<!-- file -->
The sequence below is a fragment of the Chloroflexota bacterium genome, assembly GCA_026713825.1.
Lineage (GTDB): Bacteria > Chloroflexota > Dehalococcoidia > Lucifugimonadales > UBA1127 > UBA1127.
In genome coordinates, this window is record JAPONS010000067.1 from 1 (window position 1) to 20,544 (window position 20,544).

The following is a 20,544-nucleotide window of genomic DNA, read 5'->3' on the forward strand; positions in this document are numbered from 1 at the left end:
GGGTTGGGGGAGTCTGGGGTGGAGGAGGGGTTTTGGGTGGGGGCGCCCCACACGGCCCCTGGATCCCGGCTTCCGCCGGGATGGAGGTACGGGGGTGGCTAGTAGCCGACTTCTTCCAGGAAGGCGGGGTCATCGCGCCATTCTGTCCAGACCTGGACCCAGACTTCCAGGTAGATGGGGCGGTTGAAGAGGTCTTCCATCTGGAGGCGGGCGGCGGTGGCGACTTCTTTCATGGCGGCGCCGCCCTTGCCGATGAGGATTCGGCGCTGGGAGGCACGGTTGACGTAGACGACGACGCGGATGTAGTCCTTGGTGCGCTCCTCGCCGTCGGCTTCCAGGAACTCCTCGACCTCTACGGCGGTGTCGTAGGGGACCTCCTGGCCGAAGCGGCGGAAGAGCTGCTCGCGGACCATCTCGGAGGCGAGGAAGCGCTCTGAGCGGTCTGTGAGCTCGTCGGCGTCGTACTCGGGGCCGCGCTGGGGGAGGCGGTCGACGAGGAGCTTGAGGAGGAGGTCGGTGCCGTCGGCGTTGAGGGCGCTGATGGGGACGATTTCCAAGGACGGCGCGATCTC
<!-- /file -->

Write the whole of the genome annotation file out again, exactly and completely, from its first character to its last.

The sequence below is a fragment of the Chloroflexota bacterium genome, assembly GCA_026713825.1.
Lineage (GTDB): Bacteria > Chloroflexota > Dehalococcoidia > Lucifugimonadales > UBA1127 > UBA1127.
In genome coordinates, this window is record JAPONS010000067.1 from 1 (window position 1) to 20,544 (window position 20,544).

The following is a 20,544-nucleotide window of genomic DNA, read 5'->3' on the forward strand; positions in this document are numbered from 1 at the left end:
GGGTTGGGGGAGTCTGGGGTGGAGGAGGGGTTTTGGGTGGGGGCGCCCCACACGGCCCCTGGATCCCGGCTTCCGCCGGGATGGAGGTACGGGGGTGGCTAGTAGCCGACTTCTTCCAGGAAGGCGGGGTCATCGCGCCATTCTGTCCAGACCTGGACCCAGACTTCCAGGTAGATGGGGCGGTTGAAGAGGTCTTCCATCTGGAGGCGGGCGGCGGTGGCGACTTCTTTCATGGCGGCGCCGCCCTTGCCGATGAGGATTCGGCGCTGGGAGGCACGGTTGACGTAGACGACGACGCGGATGTAGTCCTTGGTGCGCTCCTCGCCGTCGGCTTCCAGGAACTCCTCGACCTCTACGGCGGTGTCGTAGGGGACCTCCTGGCCGAAGCGGCGGAAGAGCTGCTCGCGGACCATCTCGGAGGCGAGGAAGCGCTCTGAGCGGTCTGTGAGCTCGTCGGCGTCGTACTCGGGGCCGCGCTGGGGGAGGCGGTCGACGAGGAGCTTGAGGAGGAGGTCGGTGCCGTCGGCGTTGAGGGCGCTGATGGGGACGATTTCCAAGGACGGCGCGATCTC